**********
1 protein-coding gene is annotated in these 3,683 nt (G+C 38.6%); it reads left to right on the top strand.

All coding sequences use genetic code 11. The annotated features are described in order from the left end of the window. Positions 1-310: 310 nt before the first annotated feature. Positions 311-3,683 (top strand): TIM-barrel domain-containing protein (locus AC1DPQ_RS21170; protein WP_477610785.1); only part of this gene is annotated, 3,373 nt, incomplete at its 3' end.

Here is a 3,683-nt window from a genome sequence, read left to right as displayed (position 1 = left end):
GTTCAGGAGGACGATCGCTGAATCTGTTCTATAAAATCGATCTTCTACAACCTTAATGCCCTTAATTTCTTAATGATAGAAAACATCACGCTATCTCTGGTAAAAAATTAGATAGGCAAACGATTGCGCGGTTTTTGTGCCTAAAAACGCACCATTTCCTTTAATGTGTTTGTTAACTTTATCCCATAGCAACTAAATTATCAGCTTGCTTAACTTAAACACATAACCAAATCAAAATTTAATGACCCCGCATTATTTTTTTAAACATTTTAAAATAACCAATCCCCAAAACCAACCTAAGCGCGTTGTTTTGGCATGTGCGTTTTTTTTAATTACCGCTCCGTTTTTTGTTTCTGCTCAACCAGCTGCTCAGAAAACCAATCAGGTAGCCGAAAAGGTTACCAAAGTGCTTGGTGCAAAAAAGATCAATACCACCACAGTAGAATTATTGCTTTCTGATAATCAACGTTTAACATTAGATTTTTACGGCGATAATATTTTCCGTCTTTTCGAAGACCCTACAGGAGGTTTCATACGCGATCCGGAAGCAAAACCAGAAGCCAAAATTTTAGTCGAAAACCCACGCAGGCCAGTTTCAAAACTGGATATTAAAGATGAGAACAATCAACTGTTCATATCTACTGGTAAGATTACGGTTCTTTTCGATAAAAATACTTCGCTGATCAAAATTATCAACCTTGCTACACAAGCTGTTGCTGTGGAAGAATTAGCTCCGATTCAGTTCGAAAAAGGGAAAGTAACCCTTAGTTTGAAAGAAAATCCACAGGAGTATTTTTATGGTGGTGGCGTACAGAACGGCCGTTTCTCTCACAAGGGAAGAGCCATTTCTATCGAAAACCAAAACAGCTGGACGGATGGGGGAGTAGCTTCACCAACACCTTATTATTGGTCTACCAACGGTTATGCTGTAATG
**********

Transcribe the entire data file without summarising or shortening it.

1 protein-coding gene is annotated in these 3,683 nt (G+C 38.6%); it reads left to right on the top strand.

All coding sequences use genetic code 11. The annotated features are described in order from the left end of the window. Positions 1-310: 310 nt before the first annotated feature. Positions 311-3,683 (top strand): TIM-barrel domain-containing protein (locus AC1DPQ_RS21170; protein WP_477610785.1); only part of this gene is annotated, 3,373 nt, incomplete at its 3' end.

Here is a 3,683-nt window from a genome sequence, read left to right as displayed (position 1 = left end):
GTTCAGGAGGACGATCGCTGAATCTGTTCTATAAAATCGATCTTCTACAACCTTAATGCCCTTAATTTCTTAATGATAGAAAACATCACGCTATCTCTGGTAAAAAATTAGATAGGCAAACGATTGCGCGGTTTTTGTGCCTAAAAACGCACCATTTCCTTTAATGTGTTTGTTAACTTTATCCCATAGCAACTAAATTATCAGCTTGCTTAACTTAAACACATAACCAAATCAAAATTTAATGACCCCGCATTATTTTTTTAAACATTTTAAAATAACCAATCCCCAAAACCAACCTAAGCGCGTTGTTTTGGCATGTGCGTTTTTTTTAATTACCGCTCCGTTTTTTGTTTCTGCTCAACCAGCTGCTCAGAAAACCAATCAGGTAGCCGAAAAGGTTACCAAAGTGCTTGGTGCAAAAAAGATCAATACCACCACAGTAGAATTATTGCTTTCTGATAATCAACGTTTAACATTAGATTTTTACGGCGATAATATTTTCCGTCTTTTCGAAGACCCTACAGGAGGTTTCATACGCGATCCGGAAGCAAAACCAGAAGCCAAAATTTTAGTCGAAAACCCACGCAGGCCAGTTTCAAAACTGGATATTAAAGATGAGAACAATCAACTGTTCATATCTACTGGTAAGATTACGGTTCTTTTCGATAAAAATACTTCGCTGATCAAAATTATCAACCTTGCTACACAAGCTGTTGCTGTGGAAGAATTAGCTCCGATTCAGTTCGAAAAAGGGAAAGTAACCCTTAGTTTGAAAGAAAATCCACAGGAGTATTTTTATGGTGGTGGCGTACAGAACGGCCGTTTCTCTCACAAGGGAAGAGCCATTTCTATCGAAAACCAAAACAGCTGGACGGATGGGGGAGTAGCTTCACCAACACCTTATTATTGGTCTACCAACGGTTATGCTGTAATG